Nov 9, 2014
Exploring Saigon (Ho Chi Minh City)
GPS waypoint: 10°48'51.5"N 106°37'57.2"E
Location: Saigon (Ho Chi Minh City), Vietnam
Hatched in Battambang
In Battambang, Cambodia, I was raving about its street food to my Vietnamese traveling buddy, Tuyen, whom I met at a Vipassana meditation course. She advised that if I have a penchant for cheap good eats, then I should visit Vietnam. She even offered a vacant room in her house in Saigon. How cool is that? With my visa expiring in Cambodia, the next destination was set for Saigon, Vietnam!
Coming to Vietnam for the first time, I had mixed feelings and expectations. The lingering impression I have of Vietnam is still that of the Vietnam War which was 40 years ago. The media fed us (people in the Philippines) vivid images of the Mai Lai Massacre, General Loan shooting a Vietcong in the head, Kent State fatal shooting of 4 anti-war protesters, napalm bombing of a village with a naked little girl fleeing for safety, etc. On the other hand, I hear from travelers about the beauty of Vietnam, from economists about Vietnam poised to being an econonic dragon of Asia, from Tuyen about the gastronomic offerings of Vietnam, about Vietnam as the motorbike mecca of the world, etc. It was all very intriguing.
Saigon (Ho Chi Minh City)
Saigon is the biggest city in Vietnam with a registered population of 8,190,775. It used to be part of Cambodia until the 17th century when Vietnam annexed it. The French took over in 1859 until South Vietnam became independent in 1954 when the country was divided into North and South Vietnam. The communist north in a war of attrition that lasted 20 years (1955-1975), eventually won over South Vietnam in 1975. Saigon was renamed Ho Chi Minh City after the revolutionary Ho Chi Minh.
For the tourists, attractions include Cu Chi tunnels on the northwest, Saigon Zoo and Botanical Gardens and an unforgetable experience crossing a busy street with the swarm of motorbikes coming in from all directions.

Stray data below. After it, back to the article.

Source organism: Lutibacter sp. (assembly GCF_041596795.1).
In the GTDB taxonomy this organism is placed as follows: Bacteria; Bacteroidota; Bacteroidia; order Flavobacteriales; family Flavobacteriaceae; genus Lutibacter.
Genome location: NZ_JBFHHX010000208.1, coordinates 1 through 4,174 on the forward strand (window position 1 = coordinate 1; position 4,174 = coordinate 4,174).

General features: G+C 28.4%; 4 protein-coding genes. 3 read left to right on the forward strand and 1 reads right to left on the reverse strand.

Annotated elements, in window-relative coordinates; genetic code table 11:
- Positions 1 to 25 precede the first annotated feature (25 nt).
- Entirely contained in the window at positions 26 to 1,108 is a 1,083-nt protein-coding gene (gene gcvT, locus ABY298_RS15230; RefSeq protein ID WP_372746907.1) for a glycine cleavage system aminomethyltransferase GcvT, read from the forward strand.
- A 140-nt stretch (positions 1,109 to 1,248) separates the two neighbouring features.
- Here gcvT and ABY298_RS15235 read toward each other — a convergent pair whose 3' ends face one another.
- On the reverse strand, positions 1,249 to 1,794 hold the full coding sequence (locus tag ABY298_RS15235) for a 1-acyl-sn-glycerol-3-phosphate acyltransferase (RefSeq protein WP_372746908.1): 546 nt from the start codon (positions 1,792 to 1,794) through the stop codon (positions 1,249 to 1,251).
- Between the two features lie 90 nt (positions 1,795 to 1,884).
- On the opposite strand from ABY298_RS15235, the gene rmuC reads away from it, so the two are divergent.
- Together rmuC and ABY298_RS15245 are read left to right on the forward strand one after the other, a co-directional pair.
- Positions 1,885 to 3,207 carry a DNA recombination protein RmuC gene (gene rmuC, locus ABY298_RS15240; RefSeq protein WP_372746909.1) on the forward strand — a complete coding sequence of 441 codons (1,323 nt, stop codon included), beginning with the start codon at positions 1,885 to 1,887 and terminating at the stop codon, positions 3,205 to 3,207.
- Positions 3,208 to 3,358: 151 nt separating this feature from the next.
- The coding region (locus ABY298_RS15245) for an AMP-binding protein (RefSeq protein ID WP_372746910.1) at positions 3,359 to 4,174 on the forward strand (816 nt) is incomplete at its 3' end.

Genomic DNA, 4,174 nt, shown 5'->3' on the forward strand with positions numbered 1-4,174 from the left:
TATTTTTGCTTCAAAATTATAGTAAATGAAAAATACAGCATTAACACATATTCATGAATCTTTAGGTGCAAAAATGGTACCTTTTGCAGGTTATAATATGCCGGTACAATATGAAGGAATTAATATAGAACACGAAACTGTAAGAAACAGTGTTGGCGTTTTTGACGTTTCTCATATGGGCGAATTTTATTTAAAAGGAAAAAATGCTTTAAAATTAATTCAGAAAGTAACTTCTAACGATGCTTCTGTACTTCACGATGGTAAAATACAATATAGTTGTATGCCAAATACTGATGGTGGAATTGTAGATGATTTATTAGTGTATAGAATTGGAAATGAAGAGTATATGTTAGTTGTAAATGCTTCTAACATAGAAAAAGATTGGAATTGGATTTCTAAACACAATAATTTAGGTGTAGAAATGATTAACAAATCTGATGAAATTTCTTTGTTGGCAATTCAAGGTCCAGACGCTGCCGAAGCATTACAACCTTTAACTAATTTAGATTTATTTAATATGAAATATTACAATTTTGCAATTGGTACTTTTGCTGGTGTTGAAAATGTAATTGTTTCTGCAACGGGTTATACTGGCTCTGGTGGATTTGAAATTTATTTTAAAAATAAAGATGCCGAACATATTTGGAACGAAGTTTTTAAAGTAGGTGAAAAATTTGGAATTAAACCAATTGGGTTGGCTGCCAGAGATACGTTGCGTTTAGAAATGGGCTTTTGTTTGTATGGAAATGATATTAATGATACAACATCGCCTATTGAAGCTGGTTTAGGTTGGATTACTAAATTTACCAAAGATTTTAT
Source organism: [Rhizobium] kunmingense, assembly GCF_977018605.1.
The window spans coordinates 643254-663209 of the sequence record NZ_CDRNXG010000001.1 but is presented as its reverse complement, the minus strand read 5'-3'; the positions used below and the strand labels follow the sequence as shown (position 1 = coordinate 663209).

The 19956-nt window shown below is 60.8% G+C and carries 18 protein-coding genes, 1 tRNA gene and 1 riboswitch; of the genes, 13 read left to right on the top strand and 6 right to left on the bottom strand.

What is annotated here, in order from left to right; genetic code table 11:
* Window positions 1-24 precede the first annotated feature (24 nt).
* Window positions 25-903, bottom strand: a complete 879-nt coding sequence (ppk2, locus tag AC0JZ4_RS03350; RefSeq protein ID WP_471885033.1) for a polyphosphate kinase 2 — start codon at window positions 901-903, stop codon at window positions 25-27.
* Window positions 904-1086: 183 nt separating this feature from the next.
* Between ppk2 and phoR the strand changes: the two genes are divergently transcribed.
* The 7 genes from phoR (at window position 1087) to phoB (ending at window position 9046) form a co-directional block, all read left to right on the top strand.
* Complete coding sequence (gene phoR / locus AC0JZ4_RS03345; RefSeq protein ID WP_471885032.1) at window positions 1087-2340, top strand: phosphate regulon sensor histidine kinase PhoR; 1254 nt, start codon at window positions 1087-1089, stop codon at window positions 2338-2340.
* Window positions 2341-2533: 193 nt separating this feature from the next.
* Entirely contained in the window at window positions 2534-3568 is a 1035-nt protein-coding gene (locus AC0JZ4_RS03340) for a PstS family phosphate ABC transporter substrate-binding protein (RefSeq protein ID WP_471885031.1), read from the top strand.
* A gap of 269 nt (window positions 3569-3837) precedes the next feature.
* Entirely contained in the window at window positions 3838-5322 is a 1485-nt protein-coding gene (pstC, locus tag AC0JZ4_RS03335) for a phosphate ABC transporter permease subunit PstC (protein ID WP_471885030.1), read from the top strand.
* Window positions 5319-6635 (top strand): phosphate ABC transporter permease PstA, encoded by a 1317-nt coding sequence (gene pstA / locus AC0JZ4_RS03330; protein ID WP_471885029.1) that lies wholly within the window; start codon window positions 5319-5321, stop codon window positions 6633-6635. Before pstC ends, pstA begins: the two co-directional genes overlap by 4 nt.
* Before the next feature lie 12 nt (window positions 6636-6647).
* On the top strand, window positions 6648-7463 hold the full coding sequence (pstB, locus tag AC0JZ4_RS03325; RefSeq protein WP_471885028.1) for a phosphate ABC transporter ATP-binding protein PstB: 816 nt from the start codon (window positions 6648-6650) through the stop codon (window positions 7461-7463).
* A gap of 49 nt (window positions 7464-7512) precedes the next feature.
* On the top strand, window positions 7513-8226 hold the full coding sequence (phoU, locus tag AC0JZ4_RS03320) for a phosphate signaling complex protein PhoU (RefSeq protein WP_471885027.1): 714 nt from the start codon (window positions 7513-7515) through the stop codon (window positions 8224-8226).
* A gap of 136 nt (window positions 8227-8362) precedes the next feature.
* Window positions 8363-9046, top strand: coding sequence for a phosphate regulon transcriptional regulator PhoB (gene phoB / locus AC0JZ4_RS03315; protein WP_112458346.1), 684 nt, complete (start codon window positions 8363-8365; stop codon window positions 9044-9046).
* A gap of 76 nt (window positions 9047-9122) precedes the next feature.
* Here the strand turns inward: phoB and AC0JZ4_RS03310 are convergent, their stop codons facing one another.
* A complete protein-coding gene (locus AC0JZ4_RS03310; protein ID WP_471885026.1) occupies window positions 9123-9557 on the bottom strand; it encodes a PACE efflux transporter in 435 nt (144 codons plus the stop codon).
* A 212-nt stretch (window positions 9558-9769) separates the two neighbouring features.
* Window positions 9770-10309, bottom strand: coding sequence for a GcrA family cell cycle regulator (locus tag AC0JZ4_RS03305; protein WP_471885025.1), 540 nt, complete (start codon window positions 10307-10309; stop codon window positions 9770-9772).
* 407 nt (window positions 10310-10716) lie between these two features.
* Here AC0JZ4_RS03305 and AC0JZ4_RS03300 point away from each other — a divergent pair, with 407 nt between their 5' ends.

The tourist hub in Saigon is District 1, particularly the Pham Ngu Lao Street. If I were not staying at Tuyen's place, I would probably end up in District 1. It has a number of historical spots - Saigon Notre-Dame Basilica, Saigon Opera House, Central Post Office, City Hall, Pham Ngu Lao Street and the Reunification Palace. The boulevards are wide and lined up with historial French colonial buildings. Some streets are lined up on both sides with mature trees whose canopy offer shaded riding below. It also has a good concentration of English-speaking tourists - essential for social interaction since most Vietnamese speak little English. Saigon though didn't seem like a popular destination for budget backpackers (like me), unlike Sihanoukville or Koh Rong, Bangkok - even though prices are quite reasonable.
Ho Chi Minh
Ho Chi Minh is the father of Vietnam's communist revolution. When he passed on, I saw a moving picture of his funeral - rough hewn, battle-hardened soldiers openly weeping in his wake.Today, his picture is omnipresent in Vietnam - in the paper money, the billboards, public statues, portraits, etc. He is venerated as a demi-God almost.